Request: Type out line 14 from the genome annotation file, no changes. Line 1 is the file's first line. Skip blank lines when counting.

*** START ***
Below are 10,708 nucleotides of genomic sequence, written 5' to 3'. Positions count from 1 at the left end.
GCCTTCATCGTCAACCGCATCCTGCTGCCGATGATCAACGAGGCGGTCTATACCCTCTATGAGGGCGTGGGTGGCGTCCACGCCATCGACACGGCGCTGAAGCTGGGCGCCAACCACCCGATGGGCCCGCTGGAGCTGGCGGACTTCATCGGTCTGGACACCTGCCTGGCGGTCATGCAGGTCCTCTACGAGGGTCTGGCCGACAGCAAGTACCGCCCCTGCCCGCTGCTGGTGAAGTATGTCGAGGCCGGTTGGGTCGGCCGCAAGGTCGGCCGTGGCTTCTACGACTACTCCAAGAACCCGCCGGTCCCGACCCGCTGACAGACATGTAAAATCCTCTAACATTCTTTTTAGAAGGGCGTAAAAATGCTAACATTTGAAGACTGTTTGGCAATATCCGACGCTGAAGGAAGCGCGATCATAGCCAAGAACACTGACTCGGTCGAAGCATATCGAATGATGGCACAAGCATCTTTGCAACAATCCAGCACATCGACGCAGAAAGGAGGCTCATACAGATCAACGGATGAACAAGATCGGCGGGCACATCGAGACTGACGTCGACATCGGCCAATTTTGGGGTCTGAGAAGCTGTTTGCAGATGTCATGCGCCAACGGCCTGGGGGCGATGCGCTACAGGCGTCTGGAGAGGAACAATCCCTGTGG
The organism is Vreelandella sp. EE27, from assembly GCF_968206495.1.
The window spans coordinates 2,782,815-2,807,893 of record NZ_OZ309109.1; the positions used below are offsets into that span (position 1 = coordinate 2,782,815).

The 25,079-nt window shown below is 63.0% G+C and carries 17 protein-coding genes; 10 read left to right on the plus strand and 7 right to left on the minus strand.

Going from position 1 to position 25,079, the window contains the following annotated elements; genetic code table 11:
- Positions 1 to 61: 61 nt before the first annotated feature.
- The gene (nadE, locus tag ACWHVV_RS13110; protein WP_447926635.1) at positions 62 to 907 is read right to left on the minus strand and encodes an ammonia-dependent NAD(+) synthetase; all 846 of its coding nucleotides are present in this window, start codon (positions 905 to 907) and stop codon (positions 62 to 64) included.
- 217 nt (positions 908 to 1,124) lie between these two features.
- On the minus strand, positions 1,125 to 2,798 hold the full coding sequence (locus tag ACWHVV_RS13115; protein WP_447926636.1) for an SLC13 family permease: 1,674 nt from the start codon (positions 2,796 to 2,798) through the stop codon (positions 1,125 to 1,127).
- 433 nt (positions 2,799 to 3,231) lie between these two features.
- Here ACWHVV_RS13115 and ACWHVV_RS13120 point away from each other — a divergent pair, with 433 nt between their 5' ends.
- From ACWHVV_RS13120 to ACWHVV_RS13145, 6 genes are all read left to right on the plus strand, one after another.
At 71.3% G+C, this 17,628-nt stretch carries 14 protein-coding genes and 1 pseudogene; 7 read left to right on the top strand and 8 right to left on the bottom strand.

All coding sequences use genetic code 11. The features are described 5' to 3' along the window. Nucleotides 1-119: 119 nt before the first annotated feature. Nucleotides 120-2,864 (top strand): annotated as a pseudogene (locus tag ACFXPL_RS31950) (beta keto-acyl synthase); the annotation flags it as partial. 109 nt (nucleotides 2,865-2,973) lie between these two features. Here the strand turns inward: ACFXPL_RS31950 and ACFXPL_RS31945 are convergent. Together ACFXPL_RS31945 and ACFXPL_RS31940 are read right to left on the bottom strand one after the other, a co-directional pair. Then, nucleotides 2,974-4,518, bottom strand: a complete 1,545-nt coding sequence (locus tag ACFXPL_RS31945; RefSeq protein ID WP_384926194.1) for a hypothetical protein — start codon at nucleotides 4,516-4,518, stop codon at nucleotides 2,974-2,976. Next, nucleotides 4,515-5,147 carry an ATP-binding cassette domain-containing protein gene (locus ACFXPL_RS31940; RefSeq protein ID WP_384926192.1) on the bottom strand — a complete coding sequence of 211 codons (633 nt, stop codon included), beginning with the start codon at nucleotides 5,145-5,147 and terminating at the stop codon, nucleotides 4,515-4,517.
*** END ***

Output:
At 71.3% G+C, this 17,628-nt stretch carries 14 protein-coding genes and 1 pseudogene; 7 read left to right on the top strand and 8 right to left on the bottom strand.